MSGA Director Plays Critical Role at AURI

Obermoller sees value in organizations ability to open soy markets

Q: Where were you born and raised?

A: I am a fourth-generation farmer from Brewster, Minnesota. My first memories are of my mother holding me on the tractor without fenders as we hauled grain from the field.

Once I could walk, I was picking eggs in the morning and collecting rocks from the fi elds in the afternoon. We raised all kinds of animals over the years – ducks, chickens, sheep, cattle and hogs – and ran farrowing and hog finishing operations.

Our current farm – Obermoller Farms – grows about 900 acres of soybeans and corn. My home is just about a mile from where I grew up, and I am one of the lucky few who never held a job that wasn’t on the farm.

Q: When did you first get involved with the Minnesota Soybean Growers Association (MSGA)?

A: I got involved as soon as I could – when the Nobles County Soybean Grower board first organized in the late 1980s – and remain on the board today. A highlight for me was seeing the evolution of the board into the Nobles County Corn and Soybean Grower board rather than creating two separate boards.

Q: What have you enjoyed most in your work at the local level?

A: Serving on the county board allows me to celebrate and support the work our farmers do locally. Also, I am able to bring the resources and connections I’ve made through my statewide and national associations back to my community. Most of all, I enjoy promoting the board’s activities, bringing on new members, connecting with local politicians, supporting the local processing plant and promoting issues at the county fair.

Q: How did you become board chair of the Agricultural Utilization Research Institute (AURI)?

A: Well, because the AURI board consists of representatives from the state’s commodity groups, agribusiness, and members of the Minnesota House and Senate agriculture committees, I wanted to represent Minnesota Soy for some time. I had been very familiar with AURI since it was created by the Minnesota Legislature in 1987, and jumped at the opportunity when the Minnesota Soybean Research and Promotion Council was looking to appoint a new representative. After a while, I wanted to be even more active so I ran for the chair position. Now I stay educated on the work staff is doing across the state, engage with legislators, promote AURI projects to key stakeholders, and ensure the organization is engaged with and benefitting the agricultural industry and economy.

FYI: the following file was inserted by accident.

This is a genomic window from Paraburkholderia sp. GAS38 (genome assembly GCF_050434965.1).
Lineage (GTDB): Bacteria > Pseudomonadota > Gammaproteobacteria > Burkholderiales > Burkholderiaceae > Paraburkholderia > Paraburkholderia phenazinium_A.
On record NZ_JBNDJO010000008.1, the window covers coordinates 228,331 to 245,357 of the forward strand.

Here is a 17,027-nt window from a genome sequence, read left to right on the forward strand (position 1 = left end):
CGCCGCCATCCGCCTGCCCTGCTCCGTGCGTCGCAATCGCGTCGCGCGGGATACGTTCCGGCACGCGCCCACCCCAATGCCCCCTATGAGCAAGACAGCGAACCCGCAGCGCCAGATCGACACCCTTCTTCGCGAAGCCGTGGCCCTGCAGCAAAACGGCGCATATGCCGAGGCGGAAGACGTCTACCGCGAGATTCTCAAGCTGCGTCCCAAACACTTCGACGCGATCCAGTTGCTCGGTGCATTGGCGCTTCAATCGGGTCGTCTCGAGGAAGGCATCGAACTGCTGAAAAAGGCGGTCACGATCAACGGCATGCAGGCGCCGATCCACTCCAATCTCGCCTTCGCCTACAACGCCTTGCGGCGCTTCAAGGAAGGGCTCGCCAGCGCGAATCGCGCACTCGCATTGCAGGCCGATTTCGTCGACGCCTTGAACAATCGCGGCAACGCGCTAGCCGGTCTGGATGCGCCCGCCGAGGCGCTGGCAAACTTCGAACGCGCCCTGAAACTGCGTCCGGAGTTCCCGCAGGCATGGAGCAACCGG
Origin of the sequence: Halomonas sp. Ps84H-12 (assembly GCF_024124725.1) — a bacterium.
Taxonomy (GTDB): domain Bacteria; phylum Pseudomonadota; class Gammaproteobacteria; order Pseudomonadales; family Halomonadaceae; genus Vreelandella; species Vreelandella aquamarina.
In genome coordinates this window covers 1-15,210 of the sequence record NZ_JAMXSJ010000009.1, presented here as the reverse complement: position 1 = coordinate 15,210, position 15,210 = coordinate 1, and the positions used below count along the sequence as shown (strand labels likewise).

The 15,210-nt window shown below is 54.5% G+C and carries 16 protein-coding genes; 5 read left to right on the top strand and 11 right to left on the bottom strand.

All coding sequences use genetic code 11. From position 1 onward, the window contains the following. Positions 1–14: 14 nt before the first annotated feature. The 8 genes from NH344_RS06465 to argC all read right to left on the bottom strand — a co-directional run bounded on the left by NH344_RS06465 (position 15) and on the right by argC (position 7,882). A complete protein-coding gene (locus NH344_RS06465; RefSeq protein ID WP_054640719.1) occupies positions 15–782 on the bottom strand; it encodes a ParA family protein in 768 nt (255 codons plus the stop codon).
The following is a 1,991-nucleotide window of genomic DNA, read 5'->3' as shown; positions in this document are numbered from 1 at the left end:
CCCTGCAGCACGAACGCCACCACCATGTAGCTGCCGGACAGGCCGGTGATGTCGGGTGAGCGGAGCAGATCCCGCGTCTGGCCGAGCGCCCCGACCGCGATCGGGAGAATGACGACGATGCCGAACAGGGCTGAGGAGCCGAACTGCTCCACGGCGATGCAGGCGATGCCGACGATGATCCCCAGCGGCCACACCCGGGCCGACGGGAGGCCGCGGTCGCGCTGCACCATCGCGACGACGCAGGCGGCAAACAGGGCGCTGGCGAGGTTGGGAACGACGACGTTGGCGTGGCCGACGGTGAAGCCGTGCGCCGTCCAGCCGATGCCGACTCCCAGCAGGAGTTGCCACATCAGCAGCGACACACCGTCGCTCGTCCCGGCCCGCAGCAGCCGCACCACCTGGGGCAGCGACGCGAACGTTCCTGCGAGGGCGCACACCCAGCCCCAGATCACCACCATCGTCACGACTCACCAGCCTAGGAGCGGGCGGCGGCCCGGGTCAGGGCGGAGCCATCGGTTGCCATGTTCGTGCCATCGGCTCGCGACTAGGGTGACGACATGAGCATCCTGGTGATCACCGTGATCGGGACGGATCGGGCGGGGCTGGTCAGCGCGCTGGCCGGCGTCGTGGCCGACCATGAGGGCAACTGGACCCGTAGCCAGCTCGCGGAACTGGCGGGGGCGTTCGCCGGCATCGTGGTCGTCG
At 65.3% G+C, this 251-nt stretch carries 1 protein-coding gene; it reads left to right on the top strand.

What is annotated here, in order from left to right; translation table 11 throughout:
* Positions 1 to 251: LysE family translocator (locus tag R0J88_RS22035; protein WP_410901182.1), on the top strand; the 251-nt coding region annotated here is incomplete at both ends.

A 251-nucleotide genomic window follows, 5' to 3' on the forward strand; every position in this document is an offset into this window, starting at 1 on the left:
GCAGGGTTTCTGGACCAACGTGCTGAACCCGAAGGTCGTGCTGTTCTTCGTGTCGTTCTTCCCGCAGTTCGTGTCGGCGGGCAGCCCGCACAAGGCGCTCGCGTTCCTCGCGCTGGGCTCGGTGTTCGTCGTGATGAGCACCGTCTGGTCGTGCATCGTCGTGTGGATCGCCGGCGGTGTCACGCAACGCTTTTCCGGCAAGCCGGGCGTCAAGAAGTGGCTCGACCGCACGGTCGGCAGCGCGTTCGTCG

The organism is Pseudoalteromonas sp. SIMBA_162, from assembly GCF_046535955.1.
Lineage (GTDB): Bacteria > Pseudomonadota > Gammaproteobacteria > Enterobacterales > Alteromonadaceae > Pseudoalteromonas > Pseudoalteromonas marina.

Q: What is the mission of AURI?

A: The mission of AURI is to foster long-term economic benefit for Minnesota through value-added agricultural products. What this means is AURI works to increase the value of Minnesota agricultural by developing new uses, products and revenue streams for farmers through applied research, innovation networks and hands-on scientific assistance. Really, AURI is about bringing food and agricultural innovation ideas to reality with the latest technologies.

Q: What AURI project has been particularly interesting to you as a soybean farmer?

A: I always tell folks that my favorite project is the next big dream our clients challenge us with.

A couple of AURI’s most exciting recent projects that come to mind are a soy-based road preservation product for asphalt roads, and EarthClean, a fire retardant using corn starch and soybean oil.

My all-time favorite project was when AURI helped bring Minnesota Soybean Processors to southwest Minnesota. An AURI grant helped get the plant up and running, but more than that, the feasibility studies it conducted ensured the investment was wise and added great value coming from a third party.

Q: What should Minnesota’s soybean farmers know about AURI?

A: It is so impressive how AURI technical and project staff are able to take an idea and move it forward. Soybean farmers should know that AURI is a partner to make their lives better by finding new uses for their soybeans to improve rural Minnesota opportunities through the application of new technologies.

Q: How have Minnesota Soybean and AURI been working together recently?

A: It’s rare to find a project we aren’t working together on across the spectrum of food, coproducts, biobased products and renewable energy. Right now, there is a collaboration between the Minnesota Soybean Research & Promotion Council and AURI on the advancement of a fire retardant that is currently under review for fighting forest fires. There are also various feeding trials in aquaculture and one with a higher protein meal for baby pigs. Additionally, MSGA often uses AURI research when meeting with elected officials or when attending national meetings and conferences, like various food nutrition conferences or American Soybean Association and United Soybean Board meetings.

Q: What does the future hold for AURI?

A: AURI is always looking for new uses for the coproducts coming out of the processing plants in rural Minnesota to improve profitability. Specifically, AURI is looking into the perennial problem of funding for new startups, and what potential might exist for more food and agriculture investment by angel investors and venture capital.

Fortunately, our agricultural economy is strong in Minnesota, our farmers and entrepreneurs are hardworking, and new technologies are providing new and exciting opportunities for innovation. The future collaboration between AURI and Minnesota Soy is bright.


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